Sage WhitmoreAs I was packing for my first international medical trip to Guyana, South America, my wandering mind conjured image after image of third-world medicine based on popular notions and dramatic stories I have heard over the years. I imagined a row of soiled cots where emaciated children without IV access spent their final hours. I pictured a sweltering tent full of tuberculosis patients collectively coughing up blood; or a bathroom-sized emergency department packed with fever-stricken, jaundiced, indigenous peoples dying of AIDS, malaria, and other ailments while overwhelmed healthcare workers looked the other way out of emotional self-preservation because they had nothing to offer. As described to me by some physicians who had been there in recent years, some of these were features specific to the hospital I was heading to in the capital city of Georgetown.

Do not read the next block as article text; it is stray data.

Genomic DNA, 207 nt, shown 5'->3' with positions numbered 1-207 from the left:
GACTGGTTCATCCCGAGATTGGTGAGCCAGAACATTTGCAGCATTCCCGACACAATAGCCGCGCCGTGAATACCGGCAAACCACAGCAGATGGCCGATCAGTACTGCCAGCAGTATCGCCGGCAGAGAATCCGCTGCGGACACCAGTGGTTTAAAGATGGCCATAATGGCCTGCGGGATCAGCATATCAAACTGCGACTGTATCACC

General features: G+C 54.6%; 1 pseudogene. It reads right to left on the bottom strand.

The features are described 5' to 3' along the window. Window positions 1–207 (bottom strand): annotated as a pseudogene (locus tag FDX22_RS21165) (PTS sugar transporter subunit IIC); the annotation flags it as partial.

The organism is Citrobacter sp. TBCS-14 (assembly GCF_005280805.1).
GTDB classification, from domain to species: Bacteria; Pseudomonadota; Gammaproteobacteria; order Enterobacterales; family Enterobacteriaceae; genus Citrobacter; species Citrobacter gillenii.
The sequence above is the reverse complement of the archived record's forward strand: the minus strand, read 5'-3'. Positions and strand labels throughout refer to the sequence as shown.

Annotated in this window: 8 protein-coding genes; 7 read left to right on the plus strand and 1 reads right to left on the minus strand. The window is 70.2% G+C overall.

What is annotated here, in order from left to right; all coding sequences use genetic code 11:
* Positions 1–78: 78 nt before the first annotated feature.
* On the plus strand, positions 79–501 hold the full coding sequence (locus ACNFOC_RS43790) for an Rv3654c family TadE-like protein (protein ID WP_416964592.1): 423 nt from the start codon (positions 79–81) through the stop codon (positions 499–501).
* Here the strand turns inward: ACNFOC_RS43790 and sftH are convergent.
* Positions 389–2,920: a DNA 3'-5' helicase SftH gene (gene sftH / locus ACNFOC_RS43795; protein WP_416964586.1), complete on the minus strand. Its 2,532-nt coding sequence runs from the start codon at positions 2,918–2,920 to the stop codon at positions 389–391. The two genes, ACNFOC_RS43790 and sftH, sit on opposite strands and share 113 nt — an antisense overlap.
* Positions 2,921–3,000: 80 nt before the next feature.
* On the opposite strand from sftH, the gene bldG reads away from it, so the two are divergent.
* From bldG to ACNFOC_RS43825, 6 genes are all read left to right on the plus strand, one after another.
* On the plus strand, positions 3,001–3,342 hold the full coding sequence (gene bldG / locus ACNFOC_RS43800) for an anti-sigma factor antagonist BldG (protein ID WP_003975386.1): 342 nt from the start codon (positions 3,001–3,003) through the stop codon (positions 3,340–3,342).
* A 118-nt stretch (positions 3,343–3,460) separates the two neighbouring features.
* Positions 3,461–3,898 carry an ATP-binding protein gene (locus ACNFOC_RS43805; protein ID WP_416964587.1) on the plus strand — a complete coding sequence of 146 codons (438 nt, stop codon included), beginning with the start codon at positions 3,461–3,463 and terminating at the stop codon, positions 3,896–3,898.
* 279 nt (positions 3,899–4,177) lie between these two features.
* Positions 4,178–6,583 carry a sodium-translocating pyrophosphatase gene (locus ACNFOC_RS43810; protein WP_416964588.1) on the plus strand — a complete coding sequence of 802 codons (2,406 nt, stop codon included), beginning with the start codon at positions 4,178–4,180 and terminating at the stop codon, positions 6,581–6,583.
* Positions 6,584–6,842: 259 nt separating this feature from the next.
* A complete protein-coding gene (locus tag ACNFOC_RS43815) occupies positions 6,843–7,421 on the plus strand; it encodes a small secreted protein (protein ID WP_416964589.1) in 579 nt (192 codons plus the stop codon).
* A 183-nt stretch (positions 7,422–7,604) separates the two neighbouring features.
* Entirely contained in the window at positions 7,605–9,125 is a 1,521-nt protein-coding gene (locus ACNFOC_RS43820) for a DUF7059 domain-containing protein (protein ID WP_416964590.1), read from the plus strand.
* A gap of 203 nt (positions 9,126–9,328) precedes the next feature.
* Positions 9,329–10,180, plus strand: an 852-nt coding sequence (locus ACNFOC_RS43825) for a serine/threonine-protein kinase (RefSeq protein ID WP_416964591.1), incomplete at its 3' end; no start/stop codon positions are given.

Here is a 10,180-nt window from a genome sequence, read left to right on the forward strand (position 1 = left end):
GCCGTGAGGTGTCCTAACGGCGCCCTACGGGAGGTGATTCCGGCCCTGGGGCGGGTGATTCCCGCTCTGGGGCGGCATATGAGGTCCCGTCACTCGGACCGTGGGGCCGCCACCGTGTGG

I am delighted to tell you how antiquated and cynical my preconceived notions had been.